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Excessive alcohol Shrinks Brain and Memory

Excessive Drinking Shrinks Your Brain and Your Memory

For the study, the Wellesley researchers evaluated brain size and alcohol consumption patterns in more than 1,800 adults between the ages of 34 and 88 years. The subjects were enrolled in the Framingham Offspring Study, which includes children of the original Framingham Heart Study participants.

Magnetic resonance imaging (MRI) scans were performed and used to measure brain volume, a relatively reliable indicator of brain aging and health. Compared to those who abstained from alcohol, the subjects who habitually consumed more than 14 drinks per week had a 1.6 percent reduction in brain volume.

Although chronic drinking is detrimental to the entire brain, the cells of the hippocampus are especially vulnerable to damage from alcohol. The hippocampus is a small, curved structure in the brain that is vital to learning and memory formation.

When the structure is surgically removed, a person's ability to store most new experiences in memory is permanently lost. In individuals with advanced, debilitating Alzheimer's dementia, the hippocampus typically is the first brain structure affected, and often the one that is most profoundly damaged by the disease.

In an animal study supported by the National Institutes of Health, scientists at Scripps Research Institute in San Diego found that chronic alcohol consumption dramatically reduced the number of new brain cells that normally form in the hippocampus.

For the study, rhesus monkeys were allowed to voluntarily consume a sweetened beverage containing 6 percent alcohol during one-hour sessions, five days a week for five months. A control group of monkeys had equal access to a similar, alcohol-free beverage.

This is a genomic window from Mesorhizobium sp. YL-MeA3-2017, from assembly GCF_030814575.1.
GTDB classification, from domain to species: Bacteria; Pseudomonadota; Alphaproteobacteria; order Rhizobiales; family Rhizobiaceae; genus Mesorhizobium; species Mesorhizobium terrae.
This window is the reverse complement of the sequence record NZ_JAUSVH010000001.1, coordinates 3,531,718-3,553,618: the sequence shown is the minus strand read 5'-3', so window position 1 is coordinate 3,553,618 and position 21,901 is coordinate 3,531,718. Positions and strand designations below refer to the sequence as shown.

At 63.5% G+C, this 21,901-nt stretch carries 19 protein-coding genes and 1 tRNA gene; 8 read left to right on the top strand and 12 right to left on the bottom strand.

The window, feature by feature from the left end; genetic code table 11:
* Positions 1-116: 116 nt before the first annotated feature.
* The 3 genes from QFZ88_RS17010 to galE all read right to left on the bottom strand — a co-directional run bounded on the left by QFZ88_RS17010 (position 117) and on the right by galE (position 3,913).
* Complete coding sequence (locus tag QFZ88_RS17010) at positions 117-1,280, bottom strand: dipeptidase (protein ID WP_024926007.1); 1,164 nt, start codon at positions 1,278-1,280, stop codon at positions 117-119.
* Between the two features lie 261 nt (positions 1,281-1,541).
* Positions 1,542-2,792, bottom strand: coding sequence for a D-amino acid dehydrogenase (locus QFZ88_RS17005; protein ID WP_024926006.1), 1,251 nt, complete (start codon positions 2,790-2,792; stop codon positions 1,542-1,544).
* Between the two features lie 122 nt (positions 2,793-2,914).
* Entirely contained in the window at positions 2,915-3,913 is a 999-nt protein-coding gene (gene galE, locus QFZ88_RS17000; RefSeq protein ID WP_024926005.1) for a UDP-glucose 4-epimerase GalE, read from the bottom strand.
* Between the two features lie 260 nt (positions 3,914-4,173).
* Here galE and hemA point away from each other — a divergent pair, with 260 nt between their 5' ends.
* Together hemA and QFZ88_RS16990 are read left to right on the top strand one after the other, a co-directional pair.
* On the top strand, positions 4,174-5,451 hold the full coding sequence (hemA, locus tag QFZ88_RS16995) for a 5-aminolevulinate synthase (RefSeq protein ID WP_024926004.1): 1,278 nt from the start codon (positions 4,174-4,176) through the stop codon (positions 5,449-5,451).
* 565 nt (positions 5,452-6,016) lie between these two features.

Analysis of brain tissue revealed that alcohol consumption significantly reduced new brain cell growth and proliferation in the hippocampus.

Compared to the non-drinking monkeys, those consuming alcohol exhibited a 58 percent decrease in the number of new brain cells formed in the hippocampus and a 63 percent reduction in cell survival.


Based on the results of their study, the researchers concluded that chronic alcohol consumption not only causes existing cells of the hippocampus to die off, it also keeps new cells from forming. These findings have important implications for humans, since shrinkage of the hippocampus is known to coincide with declines in cognitive abilities, such as memory and learning, and can ultimately lead to dementia.

If you're determined to keep your hippocampus healthy and your mind sharp as you grow older, don't stop exercising or learning new things. And if you enjoy drinking alcohol, continue to do so only in moderation.

Rallie McAllister, M.D.